For the CDF calculation of a discrete valued random variable $x$ from its PDF, a more general equation must always be assumed Here, with the auxiliary variable $\varepsilon > 0$:
- $$F_{x}(r)=\lim_{\varepsilon\hspace{0.05cm}\to \hspace{0.05cm}0}\int_{-\infty}^{r+\varepsilon}f_x(x)\,{\rm d}x.$$
- The CDF calculation is here required by boundary value formation due to the "less than/equal" sign in the general definition.
- If we also take into account that, for a discrete valued random variable, the PDF consists of a sum of weighted Dirac delta functions, we obtain:
- $$F_{x}(r)=\lim_{\varepsilon\hspace{0.05cm}\to \hspace{0.05cm} 0}\int_{-\infty}^{r+\varepsilon}\sum\limits_{\mu= 1}^{ M}p_\mu\cdot \delta(x-x_\mu)\,{\rm d}x.$$
- If we interchange integration and summation in this equation, and consider that integration over the Dirac delta function yields the step function, we obtain:
- $$F_{x}(r)=\sum\limits_{\mu= \rm 1}^{\it M}p_\mu\cdot \gamma_0 (r-x_\mu),\hspace{0.4cm}{\rm with} \hspace{0.4cm}\gamma_0(x)=\lim_{\epsilon\hspace{0.05cm}\to \hspace{0.05cm} 0}\int_{-\infty}^{x+\varepsilon}\delta (u)\,{\rm d} u = \left\{ \begin{array}{*{2}{c}} 0 \hspace{0.4cm} {\rm if}\hspace{0.1cm} x< 0,\\ 1 \hspace{0.4cm} {\rm if}\hspace{0.1cm}x\ge 0. \\ \end{array} \right.$$
It should be noted that:
- The function $γ_0(x)$ differs from the unit step function $γ(x)$ often used in systems theory in that at the jump point $x = 0$ the right-hand side limit "one" is valid $($instead of the mean value "$0.5$" between left– and right–hand side limits$)$.
- With the above CDF definition, the probability equation holds for continuous and discrete random variables equally, and of course also for "mixed random variables" with discrete and continuous parts:
- $${\rm Pr}(x_{\rm u}<x \le x_{\rm o})=F_x(x_{\rm o})-F_x(x_{\rm u}).$$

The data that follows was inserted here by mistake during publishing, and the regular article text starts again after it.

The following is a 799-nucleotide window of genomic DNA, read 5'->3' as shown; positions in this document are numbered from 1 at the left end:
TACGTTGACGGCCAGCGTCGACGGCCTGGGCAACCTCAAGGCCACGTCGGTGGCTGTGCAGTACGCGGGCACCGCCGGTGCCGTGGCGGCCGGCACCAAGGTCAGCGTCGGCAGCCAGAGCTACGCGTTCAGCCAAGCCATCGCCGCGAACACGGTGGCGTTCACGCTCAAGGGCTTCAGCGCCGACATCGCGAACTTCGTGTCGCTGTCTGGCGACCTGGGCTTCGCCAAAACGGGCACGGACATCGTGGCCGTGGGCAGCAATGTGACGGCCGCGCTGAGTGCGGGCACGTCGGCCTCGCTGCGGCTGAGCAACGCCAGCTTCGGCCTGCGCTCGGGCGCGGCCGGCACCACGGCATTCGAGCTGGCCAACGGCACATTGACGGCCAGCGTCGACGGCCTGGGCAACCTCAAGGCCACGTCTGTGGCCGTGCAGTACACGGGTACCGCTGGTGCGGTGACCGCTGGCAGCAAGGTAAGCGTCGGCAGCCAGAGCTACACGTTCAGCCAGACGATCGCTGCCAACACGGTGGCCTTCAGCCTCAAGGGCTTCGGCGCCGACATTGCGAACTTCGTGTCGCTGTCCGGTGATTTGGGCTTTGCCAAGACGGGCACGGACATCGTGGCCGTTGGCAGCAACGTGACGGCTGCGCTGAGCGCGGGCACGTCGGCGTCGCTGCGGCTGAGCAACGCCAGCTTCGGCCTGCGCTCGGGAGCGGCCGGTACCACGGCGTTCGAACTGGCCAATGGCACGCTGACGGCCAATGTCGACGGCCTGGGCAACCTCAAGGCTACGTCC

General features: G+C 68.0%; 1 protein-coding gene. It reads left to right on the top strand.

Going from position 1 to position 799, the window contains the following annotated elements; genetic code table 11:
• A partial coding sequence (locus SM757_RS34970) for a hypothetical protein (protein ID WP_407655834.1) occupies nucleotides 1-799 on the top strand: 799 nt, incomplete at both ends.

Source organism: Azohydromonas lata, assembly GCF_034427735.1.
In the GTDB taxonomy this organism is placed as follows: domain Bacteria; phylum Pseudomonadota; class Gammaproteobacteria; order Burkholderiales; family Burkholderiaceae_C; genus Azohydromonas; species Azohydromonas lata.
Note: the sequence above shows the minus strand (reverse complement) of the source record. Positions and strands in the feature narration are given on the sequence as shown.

- For purely continuous random variables, the "less than" sign and the "less than/equal to" sign could be substituted for each other here.
- $${\rm Pr}(x_{\rm u}<x \le x_{\rm o}) ={\rm Pr}(x_{\rm u}\le x \le x_{\rm o}) ={\rm Pr}(x_{\rm u}\le x < x_{\rm o}) ={\rm Pr}(x_{\rm u}<x < x_{\rm o}).$$
$\text{Example 2:}$ If the gray value of the original Lena photo is quantized by eight levels, so that each pixel can be represented by three bits and transmitted digitally, the discrete random variable $q$ is obtained. However, due to the quantization, a part of the image information is lost, which is reflected in the quantized image by clearly recognizable "contours".
- The associated PDF $f_{q}(q)$ is composed of $M = 8$ Dirac delta functions, where, in the quantization chosen here, the possible gray levels are assigned the values $q_\mu = (\mu - 1)/7$ with $\mu = 1, 2,$ ... , $8$.
- The weights of the Dirac delta functions can be calculated from the PDF $f_{x}(x)$ of the original image. One obtains
- $$p_\mu={\rm Pr}(q = q_\mu ) = {\rm Pr}(\frac{2\mu-\rm 3}{14}< {x} \le\frac{2\it \mu- \rm 1}{14}) $$
- $$\Rightarrow \hspace{0.3cm} p_\mu={\rm Pr}(q = q_\mu ) = \int_{(2\it \mu- \rm 3)/14}^{(2\mu-1)/14}\it f_{x}{\rm (}x{\rm )}\,{\rm d}x.$$
- For the undefined areas $(x<0$, $x>1)$ is to be set $f_{x}(x) = 0$ .
- Since in the original image the gray levels $x ≈0$ ("very deep black") or $x ≈1$ ("almost pure white") are largely missing, $p_1 ≈ p_8 ≈ 0$ result.
- Thus, only six Dirac delta functions are visible in the PDF. The two missing Diracs at $q = 0$ and $q =1$ are only indicated by dots.
- The step-shaped CDF $F_{q}(r)$ sketched on the right thus has six points of discontinuity, where in each case the right-hand side limit is valid.
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The topic of this chapter is illustrated with examples in the (German language) learning video
"Zusammenhang zwischen WDF und VTF" $\Rightarrow$ "Relationship between PDF and CDF".
Exercises for the chapter
Exercise 3.2: CDF for Exercise_3.1
Exercise 3.2Z: Relationship between PDF and CDF